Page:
Hong Kong housing

Hong Kong is solving its housing crisis, and the next chief executive should just carry on the good work

Lau Ping Cheung believes the Leung Chun-ying government has pointed the city in the right direction in meeting its land and housing shortages, and the next chief executive would be wise to follow – and improve on – the plan

PUBLISHED : Sunday, 19 February, 2017, 11:01am
UPDATED : Sunday, 19 February, 2017, 7:14pm

As the race to become the next Hong Kong chief executive heats up, it’s not news that housing remains one of the key issues. Hong Kong has one of the world’s most expensive property markets, not just for the average person who simply wants a roof over their head, but also for businesspeople in this financial hub. According to the UBS Global Real Estate Bubble Index 2016, it now takes 18 years for someone on a skilled worker’s income to buy a 600 sq ft flat in Hong Kong.

Flats are not just expensive but tend to be cramped. The average living space per capita in Hong Kong, for example, is about 160 sq ft, way behind that of Singapore, Shenzhen and Shanghai, where the figure is close to or above 300 sq ft.

Office space is also in short supply. The latest Knight Frank Skyscraper Index says Hong Kong can expect an estimated shortfall of 2 million sq ft of office space by 2020.

The problem is the low supply of land. The truth is, the non-intervention policy of Donald Tsang Yam-kuen’s administration bears certain blame.

Land and housing issues will be a challenge for the next chief executive. I believe the best policy is to tackle the root of the problem: low land supply.

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Before all else, the city’s next leader should thank Chief Executive Leung Chun-ying for laying down a multipronged, farsighted land and housing policy. In 2012, Leung set up a steering committee to review the city’s long-term housing strategy. The government set a 10-year housing supply target, which is being updated every year. It currently stands at 460,000 units, 60 per cent of which should be public housing and 40 per cent private.

So far, the government has sold enough land to build 51,100 private flats, which is more than double that of the previous five years. The supply of private flats in the coming three to four years is estimated to be 94,000 units – a record high since such statistics was first released 12 years ago and some 45 per cent more than when Leung first took ­office.

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Additionally, the supply of public housing in the coming five years is estimated to be 94,500 flats, which is some 37 per cent more than in the past five financial years.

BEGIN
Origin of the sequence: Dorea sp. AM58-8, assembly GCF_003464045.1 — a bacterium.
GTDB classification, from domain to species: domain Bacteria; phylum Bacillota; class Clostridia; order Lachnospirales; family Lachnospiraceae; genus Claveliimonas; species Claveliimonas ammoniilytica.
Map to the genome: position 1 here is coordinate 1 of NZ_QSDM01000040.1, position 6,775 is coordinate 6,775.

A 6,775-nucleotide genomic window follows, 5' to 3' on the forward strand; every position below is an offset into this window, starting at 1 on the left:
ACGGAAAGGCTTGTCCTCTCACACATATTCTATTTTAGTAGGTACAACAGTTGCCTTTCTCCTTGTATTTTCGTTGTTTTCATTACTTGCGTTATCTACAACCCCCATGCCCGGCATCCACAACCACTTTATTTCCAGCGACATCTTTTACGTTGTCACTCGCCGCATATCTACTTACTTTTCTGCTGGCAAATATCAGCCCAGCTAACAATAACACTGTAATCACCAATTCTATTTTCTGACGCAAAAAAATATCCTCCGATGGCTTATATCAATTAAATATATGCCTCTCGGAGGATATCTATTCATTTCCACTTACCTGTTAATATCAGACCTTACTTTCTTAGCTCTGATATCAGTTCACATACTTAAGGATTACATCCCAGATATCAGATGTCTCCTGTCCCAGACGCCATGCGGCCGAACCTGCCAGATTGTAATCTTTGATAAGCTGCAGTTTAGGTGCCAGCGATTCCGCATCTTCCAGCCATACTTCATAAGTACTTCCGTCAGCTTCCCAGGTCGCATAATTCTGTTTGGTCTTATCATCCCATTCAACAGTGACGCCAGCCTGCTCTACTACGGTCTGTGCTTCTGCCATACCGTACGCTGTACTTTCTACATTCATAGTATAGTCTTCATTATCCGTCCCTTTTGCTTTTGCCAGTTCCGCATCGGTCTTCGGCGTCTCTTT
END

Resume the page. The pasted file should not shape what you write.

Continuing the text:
As for commercial and business land, public land sales in the current financial year can provide some 555,000 square metres of floor space, which exceeds the aggregate supply in the previous four years. Moreover, the government has also discontinued land sales by the application mechanism, which means it has taken the lead in putting up government sites for sale, instead of passively waiting for developers’ application.

Unlike the previous administrations, the government has also reduced the size of land parcels for public sale, thus enabling small and medium-sized developers to participate, curbing the monopoly by major developers.

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Meanwhile, various punitive stamp duty measures and property purchase restrictions have also been put in place as interim measures to suppress demand in the face of acute shortages, as well as to curb speculation and deter buyers not from Hong Kong, give priority to first-time home buyers, cool prices and stabilise the market, thus allowing time for the government to catch up with the shortfall.

Leung’s administration has initiated other steps to increase land and housing supply, such as increasing development density, changing land use, redeveloping dilapidated buildings and providing more subsidised housing for sale. For the medium to long term, the administration has committed itself to a number of large-scale projects, such as the northeastern New Territories development, the Tung Chung new town extension, and the proposed Eastern Lantau Metropolis.